Wearing flip-flops all the time may not be the best bet for your feet, but there’s no denying how good they feel after peeling off sweaty running socks! At least until you catch a glimpse of your gnarly runner toes—lost, black and misshapen nails are commonplace among runners. But it doesn’t have to be the case. Think of the injuries as your tootsie’s way of asking for some TLC. First things first, make sure your shoes are big enough! Toes need room to spread and stretch. In addition to having at least half a thumb’s width to full thumb’s width of space between the end of your longest toe and the toe of your shoe, consider shoes with a wider toe box, especially if you’re having nail issues. Also keep your nails filed squarely to prevent toe bang and ingrown toenails (not only does it hurt like the devil, it’s also a quick way to lose a nail and possibly injure your nail bed).
As runs become longer and more frequent, it’s normal to feel more tired. Not just from the effort, but also because sleep is the best way for your body to recover from the increased stressors. It’s not to say you still can’t go out and dance the night away, but those nights are probably best saved for after a goal race instead of during a hard training phase. Also, remember to keep easy runs easy to enable your body to also recover on the go.
An insatiable appetite
Simple math says the more you run, the more calories you burn and the more calories your body will need. True, but you need to be smart about what you eat. Food is fuel for your body and your workouts. Nutritious choices can help you recover faster, give you the nutrients you need to nail a hard workout and make you feel better overall. Empty calories on the other hand (sugary sweets, a third slice of pizza or a double order of fries with cheese sauce) burn off quickly, leaving you hungrier than before and possibly bonking mid-run or race. Save the treats for after a big run when your body will actually appreciate the sugar and use it to top off glycogen stores.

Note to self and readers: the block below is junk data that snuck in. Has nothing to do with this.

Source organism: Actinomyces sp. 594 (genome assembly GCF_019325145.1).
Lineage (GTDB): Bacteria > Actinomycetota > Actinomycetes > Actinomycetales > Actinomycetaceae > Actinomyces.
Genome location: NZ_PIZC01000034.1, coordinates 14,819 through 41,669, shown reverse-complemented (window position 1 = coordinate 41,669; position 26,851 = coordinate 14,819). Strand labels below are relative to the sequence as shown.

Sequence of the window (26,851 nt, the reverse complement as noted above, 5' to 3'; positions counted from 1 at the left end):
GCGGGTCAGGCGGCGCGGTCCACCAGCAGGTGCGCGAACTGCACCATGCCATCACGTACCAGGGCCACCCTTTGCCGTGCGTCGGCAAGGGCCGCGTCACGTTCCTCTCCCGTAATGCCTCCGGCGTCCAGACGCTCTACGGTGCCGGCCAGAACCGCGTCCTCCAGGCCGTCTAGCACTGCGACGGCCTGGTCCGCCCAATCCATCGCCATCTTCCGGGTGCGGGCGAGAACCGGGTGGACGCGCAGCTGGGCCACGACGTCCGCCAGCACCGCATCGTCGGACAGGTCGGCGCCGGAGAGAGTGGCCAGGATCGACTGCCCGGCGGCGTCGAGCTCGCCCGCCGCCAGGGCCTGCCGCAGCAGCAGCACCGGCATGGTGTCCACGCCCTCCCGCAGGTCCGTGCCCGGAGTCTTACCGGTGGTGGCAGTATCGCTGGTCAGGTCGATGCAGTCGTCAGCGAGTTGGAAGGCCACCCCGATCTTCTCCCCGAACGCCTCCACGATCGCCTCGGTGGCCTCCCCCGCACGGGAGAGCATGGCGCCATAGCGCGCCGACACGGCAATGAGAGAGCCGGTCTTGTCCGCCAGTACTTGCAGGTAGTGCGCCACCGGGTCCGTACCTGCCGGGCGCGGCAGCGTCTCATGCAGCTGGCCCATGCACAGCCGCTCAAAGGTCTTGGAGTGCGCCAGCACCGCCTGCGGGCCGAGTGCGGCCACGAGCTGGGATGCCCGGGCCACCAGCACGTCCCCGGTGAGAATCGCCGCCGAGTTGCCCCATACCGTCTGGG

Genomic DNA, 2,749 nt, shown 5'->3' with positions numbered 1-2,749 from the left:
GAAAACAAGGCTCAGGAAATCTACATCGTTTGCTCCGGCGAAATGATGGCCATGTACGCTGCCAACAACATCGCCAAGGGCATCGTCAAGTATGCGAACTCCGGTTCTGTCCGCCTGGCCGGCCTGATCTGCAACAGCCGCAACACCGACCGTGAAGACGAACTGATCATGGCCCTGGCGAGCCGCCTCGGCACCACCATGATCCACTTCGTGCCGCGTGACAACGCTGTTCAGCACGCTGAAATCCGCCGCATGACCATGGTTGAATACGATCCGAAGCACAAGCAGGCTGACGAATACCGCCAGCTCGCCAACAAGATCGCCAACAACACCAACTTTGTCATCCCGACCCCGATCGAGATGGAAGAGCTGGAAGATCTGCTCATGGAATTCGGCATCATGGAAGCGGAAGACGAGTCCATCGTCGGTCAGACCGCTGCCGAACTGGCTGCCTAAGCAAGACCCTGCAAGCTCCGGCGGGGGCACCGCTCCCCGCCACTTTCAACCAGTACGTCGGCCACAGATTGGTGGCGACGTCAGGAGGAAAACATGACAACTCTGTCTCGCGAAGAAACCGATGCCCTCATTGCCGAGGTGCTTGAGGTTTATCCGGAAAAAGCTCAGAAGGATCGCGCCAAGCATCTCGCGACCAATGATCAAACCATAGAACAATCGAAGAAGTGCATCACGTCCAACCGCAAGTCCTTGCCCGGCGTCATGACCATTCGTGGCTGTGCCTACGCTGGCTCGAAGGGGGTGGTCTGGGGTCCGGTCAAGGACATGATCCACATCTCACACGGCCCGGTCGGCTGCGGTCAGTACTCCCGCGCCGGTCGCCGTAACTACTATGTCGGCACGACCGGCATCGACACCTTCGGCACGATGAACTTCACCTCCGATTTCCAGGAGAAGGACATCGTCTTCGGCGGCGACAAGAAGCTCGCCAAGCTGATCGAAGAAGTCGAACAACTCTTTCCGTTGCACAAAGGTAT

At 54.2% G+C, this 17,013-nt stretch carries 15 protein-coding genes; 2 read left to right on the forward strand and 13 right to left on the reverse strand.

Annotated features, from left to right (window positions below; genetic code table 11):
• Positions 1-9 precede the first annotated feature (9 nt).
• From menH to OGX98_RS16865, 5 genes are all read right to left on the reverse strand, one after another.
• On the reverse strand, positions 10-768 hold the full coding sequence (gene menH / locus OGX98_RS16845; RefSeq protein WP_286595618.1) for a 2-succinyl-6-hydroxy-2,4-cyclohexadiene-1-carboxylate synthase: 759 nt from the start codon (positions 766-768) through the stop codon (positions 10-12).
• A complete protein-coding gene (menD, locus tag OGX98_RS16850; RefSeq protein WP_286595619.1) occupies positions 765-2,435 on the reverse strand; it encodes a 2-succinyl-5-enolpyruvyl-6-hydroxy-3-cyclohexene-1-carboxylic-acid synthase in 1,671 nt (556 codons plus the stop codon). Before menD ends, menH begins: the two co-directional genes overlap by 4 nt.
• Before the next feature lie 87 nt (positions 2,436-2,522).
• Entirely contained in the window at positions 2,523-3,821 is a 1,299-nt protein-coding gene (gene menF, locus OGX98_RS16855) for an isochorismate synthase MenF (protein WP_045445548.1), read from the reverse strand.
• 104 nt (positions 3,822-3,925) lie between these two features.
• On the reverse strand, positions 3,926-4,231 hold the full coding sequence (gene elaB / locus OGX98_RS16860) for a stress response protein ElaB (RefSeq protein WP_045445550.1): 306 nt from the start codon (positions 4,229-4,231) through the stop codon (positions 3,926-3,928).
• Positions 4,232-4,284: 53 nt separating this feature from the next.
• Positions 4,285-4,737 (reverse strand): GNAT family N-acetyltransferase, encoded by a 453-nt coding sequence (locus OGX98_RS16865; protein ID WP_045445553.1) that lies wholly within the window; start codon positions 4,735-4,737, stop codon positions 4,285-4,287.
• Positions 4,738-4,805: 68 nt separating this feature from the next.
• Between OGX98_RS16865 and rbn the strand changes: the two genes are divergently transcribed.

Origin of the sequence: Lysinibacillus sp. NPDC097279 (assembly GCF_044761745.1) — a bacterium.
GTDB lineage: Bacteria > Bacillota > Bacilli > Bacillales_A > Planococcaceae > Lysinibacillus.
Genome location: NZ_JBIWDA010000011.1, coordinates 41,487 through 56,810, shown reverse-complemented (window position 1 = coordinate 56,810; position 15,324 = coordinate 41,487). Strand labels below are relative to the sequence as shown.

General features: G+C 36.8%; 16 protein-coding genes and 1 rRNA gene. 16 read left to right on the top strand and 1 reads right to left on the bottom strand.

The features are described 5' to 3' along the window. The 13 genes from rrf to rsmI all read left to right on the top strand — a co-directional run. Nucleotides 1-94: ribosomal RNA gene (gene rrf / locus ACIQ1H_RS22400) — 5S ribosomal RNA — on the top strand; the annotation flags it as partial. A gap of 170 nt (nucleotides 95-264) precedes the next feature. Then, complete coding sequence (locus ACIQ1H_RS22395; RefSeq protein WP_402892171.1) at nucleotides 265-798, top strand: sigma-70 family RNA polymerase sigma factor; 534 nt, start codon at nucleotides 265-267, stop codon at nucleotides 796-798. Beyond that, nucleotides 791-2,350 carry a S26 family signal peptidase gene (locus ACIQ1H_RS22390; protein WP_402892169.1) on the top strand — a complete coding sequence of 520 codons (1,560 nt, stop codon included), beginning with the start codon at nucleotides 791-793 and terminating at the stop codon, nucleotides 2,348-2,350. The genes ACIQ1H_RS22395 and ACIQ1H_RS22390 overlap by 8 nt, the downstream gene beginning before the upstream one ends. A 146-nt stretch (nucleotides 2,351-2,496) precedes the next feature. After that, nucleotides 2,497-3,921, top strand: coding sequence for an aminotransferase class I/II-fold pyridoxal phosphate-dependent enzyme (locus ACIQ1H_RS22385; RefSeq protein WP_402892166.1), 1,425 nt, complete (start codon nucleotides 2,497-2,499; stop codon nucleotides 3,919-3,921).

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The cost of entry for anything new can seem prohibitive. But running really isn’t that bad. With plenty of good shoes hovering around the $100 mark and smart shopping for apparel, you can easily be out the door for less than $200. Not only is that cheaper than a gym membership (or a couple dinner dates), running is also something you can do anytime and anywhere. Add in the fresh air and sunshine and it’s downright priceless.
The time it takes
Really? Try again. Time spent running is an investment in your health, and good health is everything. Sure, making long training runs fit in a busy schedule may take some planning. But you’ll feel much better post-run than if you spent those 2 to 3 hours binge watching The Walking Dead. Plus, you can still do that after you run.
Loads of laundry
No doubt, running clothes do make for an extra outfit every day, which sounds like a lot. But, in reality, it maybe adds up to one additional load of laundry a week. Just like with training, if you stay on top of it, it’s no big deal. You can even make it a workout by doing calf raises and squats while folding clothes.